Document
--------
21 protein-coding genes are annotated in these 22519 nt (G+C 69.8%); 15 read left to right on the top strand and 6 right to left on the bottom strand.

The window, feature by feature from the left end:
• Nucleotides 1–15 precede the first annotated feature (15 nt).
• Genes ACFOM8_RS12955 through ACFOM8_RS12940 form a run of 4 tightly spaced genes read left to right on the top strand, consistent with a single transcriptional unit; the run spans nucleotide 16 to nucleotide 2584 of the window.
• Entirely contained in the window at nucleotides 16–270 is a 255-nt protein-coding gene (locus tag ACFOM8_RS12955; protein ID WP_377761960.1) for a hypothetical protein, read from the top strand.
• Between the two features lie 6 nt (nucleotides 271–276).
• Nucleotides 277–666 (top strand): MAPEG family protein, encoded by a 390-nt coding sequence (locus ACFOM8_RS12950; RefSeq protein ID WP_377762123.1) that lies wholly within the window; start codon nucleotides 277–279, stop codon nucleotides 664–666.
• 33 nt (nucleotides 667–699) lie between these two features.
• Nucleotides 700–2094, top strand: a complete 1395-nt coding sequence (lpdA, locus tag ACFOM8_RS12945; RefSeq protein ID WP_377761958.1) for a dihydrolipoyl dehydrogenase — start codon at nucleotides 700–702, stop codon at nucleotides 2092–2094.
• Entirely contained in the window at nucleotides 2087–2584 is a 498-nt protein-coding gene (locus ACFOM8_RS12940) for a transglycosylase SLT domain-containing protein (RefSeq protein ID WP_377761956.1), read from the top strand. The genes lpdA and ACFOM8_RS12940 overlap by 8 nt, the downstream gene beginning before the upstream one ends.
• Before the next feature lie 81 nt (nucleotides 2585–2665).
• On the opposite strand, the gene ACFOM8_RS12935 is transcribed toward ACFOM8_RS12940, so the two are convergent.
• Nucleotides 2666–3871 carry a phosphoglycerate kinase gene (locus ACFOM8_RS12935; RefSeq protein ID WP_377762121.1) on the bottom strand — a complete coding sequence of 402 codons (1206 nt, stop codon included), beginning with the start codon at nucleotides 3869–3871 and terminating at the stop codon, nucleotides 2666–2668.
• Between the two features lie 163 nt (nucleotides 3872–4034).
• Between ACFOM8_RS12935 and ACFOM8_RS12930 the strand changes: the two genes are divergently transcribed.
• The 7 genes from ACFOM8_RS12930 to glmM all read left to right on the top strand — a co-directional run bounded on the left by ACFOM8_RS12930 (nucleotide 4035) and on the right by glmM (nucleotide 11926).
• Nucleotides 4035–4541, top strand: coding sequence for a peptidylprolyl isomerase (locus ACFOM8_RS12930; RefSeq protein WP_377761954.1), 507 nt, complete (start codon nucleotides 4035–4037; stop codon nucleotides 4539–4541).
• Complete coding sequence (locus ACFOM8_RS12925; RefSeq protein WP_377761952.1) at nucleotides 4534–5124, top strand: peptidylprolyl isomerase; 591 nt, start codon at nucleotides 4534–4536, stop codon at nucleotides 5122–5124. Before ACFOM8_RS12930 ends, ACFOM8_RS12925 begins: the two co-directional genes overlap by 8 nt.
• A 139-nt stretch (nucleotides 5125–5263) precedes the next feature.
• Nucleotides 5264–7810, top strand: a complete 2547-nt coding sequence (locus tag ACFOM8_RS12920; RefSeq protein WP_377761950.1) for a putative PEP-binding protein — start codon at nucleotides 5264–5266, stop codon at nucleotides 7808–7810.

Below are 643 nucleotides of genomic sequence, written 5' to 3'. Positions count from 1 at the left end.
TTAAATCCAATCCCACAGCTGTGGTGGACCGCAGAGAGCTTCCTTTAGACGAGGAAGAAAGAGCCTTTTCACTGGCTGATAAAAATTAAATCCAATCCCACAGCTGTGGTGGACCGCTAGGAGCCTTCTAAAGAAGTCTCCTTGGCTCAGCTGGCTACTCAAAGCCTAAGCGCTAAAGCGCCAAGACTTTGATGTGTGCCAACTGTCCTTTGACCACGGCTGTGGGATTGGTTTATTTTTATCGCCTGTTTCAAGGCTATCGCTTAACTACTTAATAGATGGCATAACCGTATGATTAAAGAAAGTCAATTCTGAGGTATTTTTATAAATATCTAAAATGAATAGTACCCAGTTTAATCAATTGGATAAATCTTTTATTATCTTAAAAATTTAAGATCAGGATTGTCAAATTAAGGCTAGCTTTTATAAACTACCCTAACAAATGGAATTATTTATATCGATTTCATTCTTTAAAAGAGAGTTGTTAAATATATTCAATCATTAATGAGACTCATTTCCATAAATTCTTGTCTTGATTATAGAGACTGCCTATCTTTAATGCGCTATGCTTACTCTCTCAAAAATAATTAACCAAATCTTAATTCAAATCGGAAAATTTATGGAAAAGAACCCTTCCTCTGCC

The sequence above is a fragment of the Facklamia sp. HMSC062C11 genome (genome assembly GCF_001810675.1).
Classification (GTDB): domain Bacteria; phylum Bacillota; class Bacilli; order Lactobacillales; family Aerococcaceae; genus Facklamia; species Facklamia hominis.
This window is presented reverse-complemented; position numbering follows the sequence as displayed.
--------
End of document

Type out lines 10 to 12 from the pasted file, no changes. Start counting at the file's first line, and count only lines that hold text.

• Entirely contained in the window at nucleotides 2087–2584 is a 498-nt protein-coding gene (locus ACFOM8_RS12940) for a transglycosylase SLT domain-containing protein (RefSeq protein ID WP_377761956.1), read from the top strand. The genes lpdA and ACFOM8_RS12940 overlap by 8 nt, the downstream gene beginning before the upstream one ends.
• Before the next feature lie 81 nt (nucleotides 2585–2665).
• On the opposite strand, the gene ACFOM8_RS12935 is transcribed toward ACFOM8_RS12940, so the two are convergent.